There are also differences among countries in how well their economies get rewarded for the goods and services they produce. The United States, the EU, and Japan have been able to get better rewards for the complex goods that they produce (such as banking services, high-tech medicine, and high-tech agricultural products) compared to Russia and the oil exporting countries of the Middle East. This is another source of conflict.

Comparing countries in terms of per capita GDP on a Purchasing Power Parity (PPP) basis, we find that the countries that focus on complexity have significantly higher PPP GDP per capita than the other areas listed. This creates resentment among countries with lower per-capita PPP GDP.

Figure 5. Average Purchasing Power Parity GDP Per Capita in 2021, in current US dollars, based on data from the World Bank.

Russia and the Arab World, with all their energy supplies, come out behind. Ukraine does particularly poorly.

The conflict between Russia and Ukraine is between two countries that are doing poorly on this metric. Ukraine is also much smaller than Russia. It appears that Russia is in a conflict with a competitor that it is likely to be able to defeat, unless NATO members, including the US, can give immense support to Ukraine. As I discuss in the next section, the industrial ability of the US and the EU is waning, making it difficult for such support to be available.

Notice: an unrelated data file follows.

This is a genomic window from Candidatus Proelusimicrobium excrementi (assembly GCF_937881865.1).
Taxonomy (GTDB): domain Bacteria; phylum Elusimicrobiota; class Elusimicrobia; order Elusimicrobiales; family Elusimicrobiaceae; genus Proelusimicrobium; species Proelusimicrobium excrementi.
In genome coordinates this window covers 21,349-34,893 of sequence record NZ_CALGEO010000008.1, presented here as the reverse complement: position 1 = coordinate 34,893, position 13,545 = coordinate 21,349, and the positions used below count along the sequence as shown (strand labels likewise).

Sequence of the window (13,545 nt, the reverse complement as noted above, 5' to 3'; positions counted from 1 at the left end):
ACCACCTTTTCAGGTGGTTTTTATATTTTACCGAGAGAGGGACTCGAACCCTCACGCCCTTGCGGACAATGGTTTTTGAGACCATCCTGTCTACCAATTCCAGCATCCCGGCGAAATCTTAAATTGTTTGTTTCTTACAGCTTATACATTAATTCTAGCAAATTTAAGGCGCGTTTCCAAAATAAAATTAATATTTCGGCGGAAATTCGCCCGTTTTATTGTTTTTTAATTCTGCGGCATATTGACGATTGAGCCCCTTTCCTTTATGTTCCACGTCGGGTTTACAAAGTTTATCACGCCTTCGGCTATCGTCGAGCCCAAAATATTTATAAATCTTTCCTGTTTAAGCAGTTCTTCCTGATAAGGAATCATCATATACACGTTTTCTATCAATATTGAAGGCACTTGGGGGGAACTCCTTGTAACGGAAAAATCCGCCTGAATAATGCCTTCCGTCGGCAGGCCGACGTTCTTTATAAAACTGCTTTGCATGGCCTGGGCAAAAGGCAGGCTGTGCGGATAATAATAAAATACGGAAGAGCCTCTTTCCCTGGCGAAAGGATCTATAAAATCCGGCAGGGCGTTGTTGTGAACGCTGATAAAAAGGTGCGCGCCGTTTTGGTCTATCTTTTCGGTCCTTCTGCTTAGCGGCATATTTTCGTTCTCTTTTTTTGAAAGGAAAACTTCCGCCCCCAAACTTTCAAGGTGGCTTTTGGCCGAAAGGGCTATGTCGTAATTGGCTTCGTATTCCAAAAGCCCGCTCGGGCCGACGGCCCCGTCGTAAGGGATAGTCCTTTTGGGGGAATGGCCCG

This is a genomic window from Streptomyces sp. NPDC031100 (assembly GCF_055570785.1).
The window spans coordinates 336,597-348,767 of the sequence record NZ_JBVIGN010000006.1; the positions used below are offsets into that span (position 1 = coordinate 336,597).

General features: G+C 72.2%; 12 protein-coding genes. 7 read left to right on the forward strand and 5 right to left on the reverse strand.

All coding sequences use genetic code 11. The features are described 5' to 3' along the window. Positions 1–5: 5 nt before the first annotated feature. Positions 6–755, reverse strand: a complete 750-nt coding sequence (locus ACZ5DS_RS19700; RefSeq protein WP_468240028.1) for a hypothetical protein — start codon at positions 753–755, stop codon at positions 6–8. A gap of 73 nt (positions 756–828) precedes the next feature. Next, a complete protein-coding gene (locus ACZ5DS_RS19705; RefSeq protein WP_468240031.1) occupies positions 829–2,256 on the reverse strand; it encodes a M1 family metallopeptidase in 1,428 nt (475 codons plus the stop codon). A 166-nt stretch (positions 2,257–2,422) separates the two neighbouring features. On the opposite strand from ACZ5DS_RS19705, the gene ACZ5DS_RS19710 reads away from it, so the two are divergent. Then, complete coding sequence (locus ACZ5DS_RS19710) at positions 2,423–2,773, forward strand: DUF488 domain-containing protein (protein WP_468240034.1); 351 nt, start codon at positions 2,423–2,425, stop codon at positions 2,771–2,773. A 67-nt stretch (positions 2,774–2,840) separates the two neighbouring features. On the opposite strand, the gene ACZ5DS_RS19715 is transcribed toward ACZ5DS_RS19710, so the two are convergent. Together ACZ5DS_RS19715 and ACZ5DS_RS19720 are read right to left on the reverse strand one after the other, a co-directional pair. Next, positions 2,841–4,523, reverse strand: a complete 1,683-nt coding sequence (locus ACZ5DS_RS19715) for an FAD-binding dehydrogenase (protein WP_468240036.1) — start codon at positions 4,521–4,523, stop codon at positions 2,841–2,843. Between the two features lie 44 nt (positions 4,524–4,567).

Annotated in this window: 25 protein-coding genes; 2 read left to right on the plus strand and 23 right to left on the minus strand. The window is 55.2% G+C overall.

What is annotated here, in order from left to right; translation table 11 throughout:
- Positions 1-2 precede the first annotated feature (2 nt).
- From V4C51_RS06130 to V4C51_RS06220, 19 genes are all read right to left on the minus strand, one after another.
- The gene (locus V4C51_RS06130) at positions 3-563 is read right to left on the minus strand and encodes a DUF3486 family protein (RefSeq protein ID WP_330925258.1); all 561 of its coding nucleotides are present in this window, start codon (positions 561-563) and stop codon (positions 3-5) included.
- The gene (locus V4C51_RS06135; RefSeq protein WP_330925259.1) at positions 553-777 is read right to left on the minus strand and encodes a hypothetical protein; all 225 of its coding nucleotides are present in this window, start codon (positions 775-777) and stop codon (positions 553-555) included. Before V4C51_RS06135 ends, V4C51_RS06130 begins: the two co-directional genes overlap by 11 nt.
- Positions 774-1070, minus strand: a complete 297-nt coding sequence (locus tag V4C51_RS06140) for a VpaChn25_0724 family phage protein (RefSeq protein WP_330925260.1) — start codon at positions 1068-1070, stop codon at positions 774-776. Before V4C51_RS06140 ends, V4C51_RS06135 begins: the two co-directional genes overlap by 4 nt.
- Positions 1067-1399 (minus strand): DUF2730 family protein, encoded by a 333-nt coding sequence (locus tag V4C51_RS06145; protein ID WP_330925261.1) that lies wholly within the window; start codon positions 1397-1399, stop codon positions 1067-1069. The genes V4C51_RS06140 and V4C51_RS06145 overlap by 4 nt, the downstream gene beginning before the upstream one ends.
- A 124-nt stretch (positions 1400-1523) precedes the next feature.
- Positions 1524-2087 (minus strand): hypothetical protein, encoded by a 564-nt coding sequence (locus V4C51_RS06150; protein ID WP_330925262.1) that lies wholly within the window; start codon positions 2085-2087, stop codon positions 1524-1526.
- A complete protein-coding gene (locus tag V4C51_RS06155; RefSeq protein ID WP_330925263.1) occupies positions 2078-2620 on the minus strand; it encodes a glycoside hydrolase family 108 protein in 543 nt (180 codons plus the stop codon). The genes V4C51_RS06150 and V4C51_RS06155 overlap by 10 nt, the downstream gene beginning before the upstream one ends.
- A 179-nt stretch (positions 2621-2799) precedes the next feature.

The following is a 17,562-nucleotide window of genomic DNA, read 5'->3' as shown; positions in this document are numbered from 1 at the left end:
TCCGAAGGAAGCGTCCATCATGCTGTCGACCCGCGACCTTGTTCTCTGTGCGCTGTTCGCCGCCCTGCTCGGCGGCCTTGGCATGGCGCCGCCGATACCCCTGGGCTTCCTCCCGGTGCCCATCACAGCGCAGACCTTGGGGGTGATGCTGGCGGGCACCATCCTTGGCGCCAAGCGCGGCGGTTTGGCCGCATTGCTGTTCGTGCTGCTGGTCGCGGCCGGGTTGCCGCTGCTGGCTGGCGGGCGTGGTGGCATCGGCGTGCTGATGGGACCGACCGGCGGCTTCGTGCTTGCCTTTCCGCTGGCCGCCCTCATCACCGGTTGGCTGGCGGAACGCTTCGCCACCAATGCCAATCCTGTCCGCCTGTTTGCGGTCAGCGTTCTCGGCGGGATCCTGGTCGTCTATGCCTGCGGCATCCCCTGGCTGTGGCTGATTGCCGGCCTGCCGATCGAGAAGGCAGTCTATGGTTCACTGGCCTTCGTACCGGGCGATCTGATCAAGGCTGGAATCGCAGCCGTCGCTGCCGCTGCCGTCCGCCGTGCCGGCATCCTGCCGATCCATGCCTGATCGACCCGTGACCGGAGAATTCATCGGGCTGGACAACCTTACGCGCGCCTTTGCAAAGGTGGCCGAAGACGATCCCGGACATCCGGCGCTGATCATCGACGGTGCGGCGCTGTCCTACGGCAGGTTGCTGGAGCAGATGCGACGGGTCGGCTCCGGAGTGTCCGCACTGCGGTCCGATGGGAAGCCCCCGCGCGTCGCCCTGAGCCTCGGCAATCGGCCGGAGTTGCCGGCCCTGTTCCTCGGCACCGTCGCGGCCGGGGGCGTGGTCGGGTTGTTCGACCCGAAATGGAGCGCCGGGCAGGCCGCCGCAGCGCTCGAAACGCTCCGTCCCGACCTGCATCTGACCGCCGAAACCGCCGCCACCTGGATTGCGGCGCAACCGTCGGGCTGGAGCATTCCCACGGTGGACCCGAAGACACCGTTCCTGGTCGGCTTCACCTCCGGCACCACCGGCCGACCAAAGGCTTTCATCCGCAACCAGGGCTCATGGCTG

[8] As conflict becomes a major issue, which economy is largest and is best able to defend itself becomes more important.

Figure 6. Total (not per capita) PPP GDP for the US, EU, and China, based on data of the World Bank.

Back in 1990, the EU had a greater PPP GDP than did either the US or China. Now, the US is a little ahead of the EU. More importantly, China has come from way behind both the US and EU, and now is clearly ahead of both in PPP GDP.

We often hear that the US is the largest economy, but this is only true if GDP is measured in current US dollars. If differences in actual purchasing power are reflected, China is significantly ahead. China is also far ahead in total electricity production and in many types of industrial output, including cement, steel, and rare earth minerals.

The conflict in Ukraine is now leading countries to take sides, with Russia and China on the same side, and the United States together with the EU on Ukraine’s side. While the US has many military bases around the world, its military capabilities have increasingly been stretched thin. The US is a major oil producer, but the mix of oil it produces is of lower and lower average quality, especially if obtaining diesel and jet fuel from it are top priorities.